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Ghosts of Color

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How many artists: 
5

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Price Range: 
$500 to
$18000

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Date: 
Friday, 7 July 2023 to Saturday, 26 August 2023
Opening: 
Friday, 7 July 2023 - 6:00pm to 8:00pm

„Ghosts of Color“

Florian Fausch, Hannah Jones, Lisa Kränzler, Juan Miguel Pozo, Guido Schulz

July 7th – August 26th 2023 (the gallery is not open between August 15th – 21st)

Opening: July 7th, 6 – 8 pm

janinebeangallery presents in its summer exhibition abstract and figurative painting and photography. The artworks originate from varying contexts, materials and artistic spheres. They are united by a passion for intense colors and contrasts.

Florian Fausch’s images are utopian architectural  landscapes that follow rules of their own; they are places and non-places all at once, revolving around the concept of the image. Clear-cut sharp lines define architectural elements that in turn disappear into immaterial motifs. This creates a simultaneity of different levels and painting styles. The angular forms are reminiscent of the collage or stencil cutting techniques used for geometric compositions.

His paintings walk a fine line between abstraction and figuration. In the course of his artistic development Fausch—who used to paint figurative landscape paintings during his studies—made his subjects more and more unrecognizable, without ever completely negating them. At the beginning of every picture there is a concrete framework in the form of a photograph, be it from the artist’s collection, the Internet, a magazine, a computer game, or something similar. As a person who grew up with new forms of media as a matter of course, Florian Fausch uses the ubiquitous flood of images in his search for motifs. Through drawing, he combines inspiration from the world of print and online media with his own ideas. For Fausch, the drawings serve as a form and an opportunity to formulate and capture thoughts. At this stage, and even more intensively during the painting process, he gives free rein to thoughts and motifs, allows them and even urges them to take on a life of their own. If one looks at the pictures from a certain distance, one almost detects something like a painted collage or a collaged visual narrative, which reflects our reality in its diversity. But the resulting imagery always toys with the memory of reality more than with reality itself.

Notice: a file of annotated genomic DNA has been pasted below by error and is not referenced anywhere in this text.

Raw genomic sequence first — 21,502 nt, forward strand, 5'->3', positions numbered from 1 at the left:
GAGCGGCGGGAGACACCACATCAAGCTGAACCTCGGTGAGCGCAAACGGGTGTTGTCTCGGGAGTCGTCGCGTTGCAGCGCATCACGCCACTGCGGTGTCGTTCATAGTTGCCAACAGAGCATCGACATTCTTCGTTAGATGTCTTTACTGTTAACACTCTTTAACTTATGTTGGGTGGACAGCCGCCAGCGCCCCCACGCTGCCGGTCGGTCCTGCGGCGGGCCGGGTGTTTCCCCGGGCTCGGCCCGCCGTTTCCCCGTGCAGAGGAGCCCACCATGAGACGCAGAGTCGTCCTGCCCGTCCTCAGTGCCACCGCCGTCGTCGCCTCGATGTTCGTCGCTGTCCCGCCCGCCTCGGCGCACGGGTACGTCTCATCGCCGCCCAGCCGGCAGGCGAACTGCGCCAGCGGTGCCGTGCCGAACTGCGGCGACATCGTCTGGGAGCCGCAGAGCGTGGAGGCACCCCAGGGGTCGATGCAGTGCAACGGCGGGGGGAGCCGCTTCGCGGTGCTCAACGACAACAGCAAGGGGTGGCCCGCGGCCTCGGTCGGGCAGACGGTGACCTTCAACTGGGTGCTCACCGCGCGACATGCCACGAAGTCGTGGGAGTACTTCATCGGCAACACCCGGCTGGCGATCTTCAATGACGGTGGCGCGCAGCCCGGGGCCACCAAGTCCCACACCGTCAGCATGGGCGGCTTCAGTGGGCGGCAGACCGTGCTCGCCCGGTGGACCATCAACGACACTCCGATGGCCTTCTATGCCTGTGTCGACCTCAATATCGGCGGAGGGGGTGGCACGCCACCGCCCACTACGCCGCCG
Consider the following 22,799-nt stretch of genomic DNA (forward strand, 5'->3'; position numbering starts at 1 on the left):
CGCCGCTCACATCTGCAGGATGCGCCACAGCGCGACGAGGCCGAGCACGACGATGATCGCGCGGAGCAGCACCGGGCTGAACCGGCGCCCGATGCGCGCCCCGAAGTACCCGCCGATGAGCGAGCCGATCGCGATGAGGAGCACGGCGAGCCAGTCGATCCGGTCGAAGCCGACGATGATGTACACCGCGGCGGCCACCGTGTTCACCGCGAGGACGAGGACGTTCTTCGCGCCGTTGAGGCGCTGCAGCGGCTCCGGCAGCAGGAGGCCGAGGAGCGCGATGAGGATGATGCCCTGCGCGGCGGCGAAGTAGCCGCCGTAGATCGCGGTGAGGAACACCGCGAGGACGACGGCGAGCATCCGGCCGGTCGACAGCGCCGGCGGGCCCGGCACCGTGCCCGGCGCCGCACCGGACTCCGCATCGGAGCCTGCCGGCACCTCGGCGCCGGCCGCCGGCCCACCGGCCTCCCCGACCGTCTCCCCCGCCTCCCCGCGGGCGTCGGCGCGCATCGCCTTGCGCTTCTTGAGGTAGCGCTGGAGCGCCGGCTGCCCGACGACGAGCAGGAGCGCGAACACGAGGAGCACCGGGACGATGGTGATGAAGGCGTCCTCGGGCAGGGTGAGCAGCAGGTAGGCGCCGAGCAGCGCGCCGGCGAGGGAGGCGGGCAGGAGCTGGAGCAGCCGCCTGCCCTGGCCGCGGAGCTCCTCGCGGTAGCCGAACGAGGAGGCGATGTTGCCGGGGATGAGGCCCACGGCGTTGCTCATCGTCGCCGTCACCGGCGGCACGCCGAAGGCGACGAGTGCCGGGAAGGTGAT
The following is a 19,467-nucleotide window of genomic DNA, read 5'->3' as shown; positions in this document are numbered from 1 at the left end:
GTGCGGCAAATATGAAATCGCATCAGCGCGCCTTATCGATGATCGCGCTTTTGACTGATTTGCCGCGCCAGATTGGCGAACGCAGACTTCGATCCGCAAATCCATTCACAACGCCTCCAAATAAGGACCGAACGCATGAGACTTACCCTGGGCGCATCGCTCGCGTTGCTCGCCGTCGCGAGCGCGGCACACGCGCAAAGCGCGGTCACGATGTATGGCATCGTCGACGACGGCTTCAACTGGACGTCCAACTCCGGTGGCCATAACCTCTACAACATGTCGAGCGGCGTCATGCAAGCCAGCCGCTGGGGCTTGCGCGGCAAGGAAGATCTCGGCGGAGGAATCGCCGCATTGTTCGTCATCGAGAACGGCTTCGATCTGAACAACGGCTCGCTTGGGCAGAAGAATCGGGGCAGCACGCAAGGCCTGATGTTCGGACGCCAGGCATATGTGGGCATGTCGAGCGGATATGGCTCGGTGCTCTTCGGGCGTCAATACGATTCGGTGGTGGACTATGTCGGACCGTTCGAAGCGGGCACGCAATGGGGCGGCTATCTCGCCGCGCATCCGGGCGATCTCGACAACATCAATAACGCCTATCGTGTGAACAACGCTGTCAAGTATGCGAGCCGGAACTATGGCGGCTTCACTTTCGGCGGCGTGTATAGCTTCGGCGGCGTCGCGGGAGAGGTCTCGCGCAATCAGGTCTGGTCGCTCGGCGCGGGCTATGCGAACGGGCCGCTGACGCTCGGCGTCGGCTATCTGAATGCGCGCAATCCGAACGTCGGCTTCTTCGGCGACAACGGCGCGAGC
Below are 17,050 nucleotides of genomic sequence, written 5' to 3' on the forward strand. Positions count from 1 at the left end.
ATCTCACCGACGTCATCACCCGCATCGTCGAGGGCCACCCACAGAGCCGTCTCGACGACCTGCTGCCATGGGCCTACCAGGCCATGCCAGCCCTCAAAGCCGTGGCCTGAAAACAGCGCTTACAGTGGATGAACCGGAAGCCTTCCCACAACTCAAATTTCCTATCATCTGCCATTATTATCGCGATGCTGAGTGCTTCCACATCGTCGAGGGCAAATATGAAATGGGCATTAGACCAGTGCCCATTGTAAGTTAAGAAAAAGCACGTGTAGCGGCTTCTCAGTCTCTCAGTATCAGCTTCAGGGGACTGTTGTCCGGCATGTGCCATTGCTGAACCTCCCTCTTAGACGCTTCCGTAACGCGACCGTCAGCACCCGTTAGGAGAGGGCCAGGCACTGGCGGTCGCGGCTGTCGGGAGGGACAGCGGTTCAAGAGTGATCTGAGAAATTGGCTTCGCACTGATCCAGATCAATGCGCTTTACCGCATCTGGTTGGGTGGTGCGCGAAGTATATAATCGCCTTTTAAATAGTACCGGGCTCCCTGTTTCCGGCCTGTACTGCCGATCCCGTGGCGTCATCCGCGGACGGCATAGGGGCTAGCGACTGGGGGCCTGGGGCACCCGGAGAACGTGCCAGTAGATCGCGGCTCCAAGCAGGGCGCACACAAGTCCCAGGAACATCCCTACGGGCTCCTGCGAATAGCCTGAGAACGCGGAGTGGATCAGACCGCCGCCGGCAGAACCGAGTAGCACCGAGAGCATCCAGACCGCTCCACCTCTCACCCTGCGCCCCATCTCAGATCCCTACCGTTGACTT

Florian Fausch studied painting at the Düsseldorf Art Academy with Prof. Siegfried Anzinger. He lives and works in Düsseldorf.

 

Hannah Jones is a painter born in 1990 in Wales, who lives and works for several years now in Berlin. She has already exhibited internationally in Berlin, Paris, New York and Greece, among other places.The paintings created by Hannah Jones are characterized by a rhythmic flow that allows the viewer to follow this course, developing an individual view of the artist’s work.

Jones’ artworks are characterized by a unique synthesis of colors, shapes and rhythms. She finds in abstraction the freedom to express her creative vision without being bound by realistic conventions. In her artistic work, Hannah Jones draws inspiration from many sources. In her visual arts, it is abstract painters such as the American artist Amy Sillman, but also artists of her own generation such as Danielle Mckinney and Beverly Renekouzou. She is also concerned with an exploration of the female perspective in art and the creation of artworks that establish a connection between creation and destruction.

 

Lisa Kränzler, born in Ravensburg in 1983, studied painting and graphic arts at the Karlsruhe Art Academy since 2005. In 2012 she completed her studies as a master student under Tatjana Doll. The artist has also been active as a writer since 2012 and has achieved remarkable success with her novels.